After more than a month and almost 100 A3+ nature and landscape prints (border and borderless) and a few A2, only one ink catridge got empty yesterday (light black). The others are still from 25% to 50%. And they are the first set, where about 20% got wasted on the initial setup. Pretty frugal.
Still no technical problems except some head scratches on the last border on heavy paper (Hahnemuhle Photo Rag 308). No problems with the first border, but if the last one is just a bit curled, the head touches it unless the platen gap is set to wider.
I just quit trying to use EPSON Archival Matte. No good results on blacks or dark tones. EPSON Watercolor Radiant White gives gorgeus results, and this is becoming my main paper for this printer. Really, really good.
A nighmare with settings and print quality with Hahnemuhle Photo Rag, and I still got better results with WCRW than with HM. To the best of my knowledge, this is due to the icc profiles for the paper. I've tried with a lot of settings.
With the HM profile (HFA3800PhotoRagMK), if you set the media type as Velvet Fine Art Paper (VFAP) and 1440 dpi, then the results are really bad. Some colors are pasted and resolution are bad. With the same setings, if you increase the dpi to 2880, then things improve a lot, but still not really good. With the HM profile you must set media type to WCRW. Then the quality is good at any dpi. But only good. Especially in flat or very even colors (such as fog or cloudy skyes), the ink droplets can be appreciated to the naked eye. I tried with 1440, 2880, and high and low velocity (HV, LV). Slightly better with 2880 and LV, but not for fireworks. VFAP setting doesn't work wit the HM canned profile.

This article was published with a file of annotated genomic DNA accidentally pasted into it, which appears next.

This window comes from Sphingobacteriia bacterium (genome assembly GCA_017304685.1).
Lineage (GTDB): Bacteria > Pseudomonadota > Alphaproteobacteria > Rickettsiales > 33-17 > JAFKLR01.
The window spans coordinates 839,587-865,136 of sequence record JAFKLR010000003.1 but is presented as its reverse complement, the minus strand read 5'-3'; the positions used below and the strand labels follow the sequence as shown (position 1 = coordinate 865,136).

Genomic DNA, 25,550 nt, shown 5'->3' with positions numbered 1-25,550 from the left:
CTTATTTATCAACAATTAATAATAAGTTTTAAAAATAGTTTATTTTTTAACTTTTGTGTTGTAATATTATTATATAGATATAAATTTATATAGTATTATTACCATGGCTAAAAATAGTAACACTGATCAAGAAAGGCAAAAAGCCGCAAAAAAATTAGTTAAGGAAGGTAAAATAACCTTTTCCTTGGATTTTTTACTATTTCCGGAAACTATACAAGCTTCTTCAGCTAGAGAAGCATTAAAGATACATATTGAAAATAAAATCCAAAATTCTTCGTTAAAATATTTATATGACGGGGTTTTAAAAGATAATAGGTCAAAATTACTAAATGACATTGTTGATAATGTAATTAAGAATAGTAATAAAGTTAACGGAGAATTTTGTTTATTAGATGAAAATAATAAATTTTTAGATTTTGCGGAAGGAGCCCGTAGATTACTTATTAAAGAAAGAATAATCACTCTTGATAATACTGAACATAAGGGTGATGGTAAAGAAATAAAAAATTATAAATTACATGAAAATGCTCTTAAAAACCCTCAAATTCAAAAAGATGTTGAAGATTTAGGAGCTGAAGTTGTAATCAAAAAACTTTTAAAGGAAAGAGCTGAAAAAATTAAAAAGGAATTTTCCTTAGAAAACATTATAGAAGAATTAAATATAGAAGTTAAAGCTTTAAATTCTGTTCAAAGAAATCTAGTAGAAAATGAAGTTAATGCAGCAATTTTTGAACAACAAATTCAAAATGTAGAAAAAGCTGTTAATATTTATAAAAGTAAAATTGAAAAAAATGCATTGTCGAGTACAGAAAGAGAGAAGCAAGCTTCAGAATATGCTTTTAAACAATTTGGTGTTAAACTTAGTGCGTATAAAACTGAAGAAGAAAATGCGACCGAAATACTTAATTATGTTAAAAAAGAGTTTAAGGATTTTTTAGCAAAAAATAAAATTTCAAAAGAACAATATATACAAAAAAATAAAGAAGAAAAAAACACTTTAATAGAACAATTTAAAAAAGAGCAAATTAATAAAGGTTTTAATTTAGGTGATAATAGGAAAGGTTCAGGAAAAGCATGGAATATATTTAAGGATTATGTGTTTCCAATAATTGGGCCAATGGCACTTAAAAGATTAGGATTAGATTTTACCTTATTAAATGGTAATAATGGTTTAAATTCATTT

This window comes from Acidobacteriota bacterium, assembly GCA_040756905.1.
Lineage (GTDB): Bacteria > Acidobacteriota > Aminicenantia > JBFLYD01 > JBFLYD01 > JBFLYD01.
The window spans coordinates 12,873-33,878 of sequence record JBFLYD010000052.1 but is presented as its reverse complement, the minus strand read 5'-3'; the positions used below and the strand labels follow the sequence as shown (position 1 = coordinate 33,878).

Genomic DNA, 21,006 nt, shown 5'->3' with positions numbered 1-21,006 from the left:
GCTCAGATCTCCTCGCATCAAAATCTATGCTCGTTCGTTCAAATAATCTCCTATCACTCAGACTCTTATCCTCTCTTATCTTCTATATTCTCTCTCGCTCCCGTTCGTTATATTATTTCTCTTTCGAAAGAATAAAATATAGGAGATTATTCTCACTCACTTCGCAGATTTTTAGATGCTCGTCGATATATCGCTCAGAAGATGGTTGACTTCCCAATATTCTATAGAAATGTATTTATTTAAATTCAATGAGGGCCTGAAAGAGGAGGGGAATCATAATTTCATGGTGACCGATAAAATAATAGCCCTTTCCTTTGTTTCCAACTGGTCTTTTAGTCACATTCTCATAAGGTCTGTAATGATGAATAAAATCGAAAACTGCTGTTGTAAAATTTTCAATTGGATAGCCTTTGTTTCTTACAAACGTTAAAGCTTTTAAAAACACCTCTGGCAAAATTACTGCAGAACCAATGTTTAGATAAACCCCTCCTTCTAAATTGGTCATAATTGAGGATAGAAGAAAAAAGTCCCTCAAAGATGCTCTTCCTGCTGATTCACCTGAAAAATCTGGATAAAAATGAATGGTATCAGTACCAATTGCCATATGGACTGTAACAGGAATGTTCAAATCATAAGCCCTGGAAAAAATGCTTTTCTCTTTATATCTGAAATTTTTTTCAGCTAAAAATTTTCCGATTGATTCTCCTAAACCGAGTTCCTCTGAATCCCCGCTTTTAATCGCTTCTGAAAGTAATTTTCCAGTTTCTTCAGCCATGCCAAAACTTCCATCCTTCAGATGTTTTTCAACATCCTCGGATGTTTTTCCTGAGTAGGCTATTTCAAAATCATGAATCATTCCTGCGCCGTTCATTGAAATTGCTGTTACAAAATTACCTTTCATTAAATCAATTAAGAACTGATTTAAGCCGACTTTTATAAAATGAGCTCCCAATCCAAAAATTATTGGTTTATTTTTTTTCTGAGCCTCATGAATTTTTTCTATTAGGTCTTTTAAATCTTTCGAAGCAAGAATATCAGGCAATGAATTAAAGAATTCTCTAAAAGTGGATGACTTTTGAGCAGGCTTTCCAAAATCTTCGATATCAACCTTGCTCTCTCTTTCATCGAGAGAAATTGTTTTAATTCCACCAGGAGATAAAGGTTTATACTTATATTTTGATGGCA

This do not happen if you use EPSON WCRW paper (with the EPSON canned profile). With this paper it is impossible to see the droplets with the naked eye (even at 1440 HV) and hardly with a 4x magnifying glass. I'm still very impressed with the results of WCRW.
I tested Hahnemuhle Photo Rag with the Booksmartstudio free profile, with slightly better results than with the HM. Also tested with the DTG profile. The DTG profile gives me better results than the HM and the Booksmartstudio, and it is now my default profile for the Hahnemuhle Photo Rag.
Also I detected difference between 1440 HV and 2880 HV and LV (didn't test 1440 LV). I can appreciate increase in quality from 1440 HV to 2880 LV. If you are not in a hurry, it is worth use 2880 LV.
I also compared 3800 results with the EPSON 2100 I still have opperative. Whatever the profile and setting combination I have used for the Hahnemuhle Photo Rag in the 3800, results from the 2100 is always better than from 3800. ALWAYS.
This is not the case with the EPSON WCRW which you cannot distinguish results form 2100 and 3800, apart from that 3800 is faster and cheaper.
I also checked rendering intent, and differences from Perceptual No BPC and Relative Colorimetric BPC are, in most of the cases, just a question of taste. I tend to use Perceptual No BPC.
In general I'm a bit disappointed with the 3800 in the sense that I expected better results from using an expensive top of the line paper, and got the best results from a cheap and considered as low profile paper. And not a noticeable increase in quality from the old 2100. I never expected to se the droplets with the naked eye in the HM paper. And I'm sure it is not a printer fault because WCRW and even Archival Matte (with all of they problems) are perfectly OK.
I'm going to order some other more upscale EPSON papers to find a replacement for the HM paper, wich I have not been able to make it work with the 3800, and I do not want to devote to it any more time or money. At least until HM releases better profiles. I refuse to buy third party profiles for a paper. If HM wants me to keep using their paper, better provides usable profiles for the 3800.
Of course I'm using last versiůn of profiles, printer firmware, color managed by PS CS2, and so.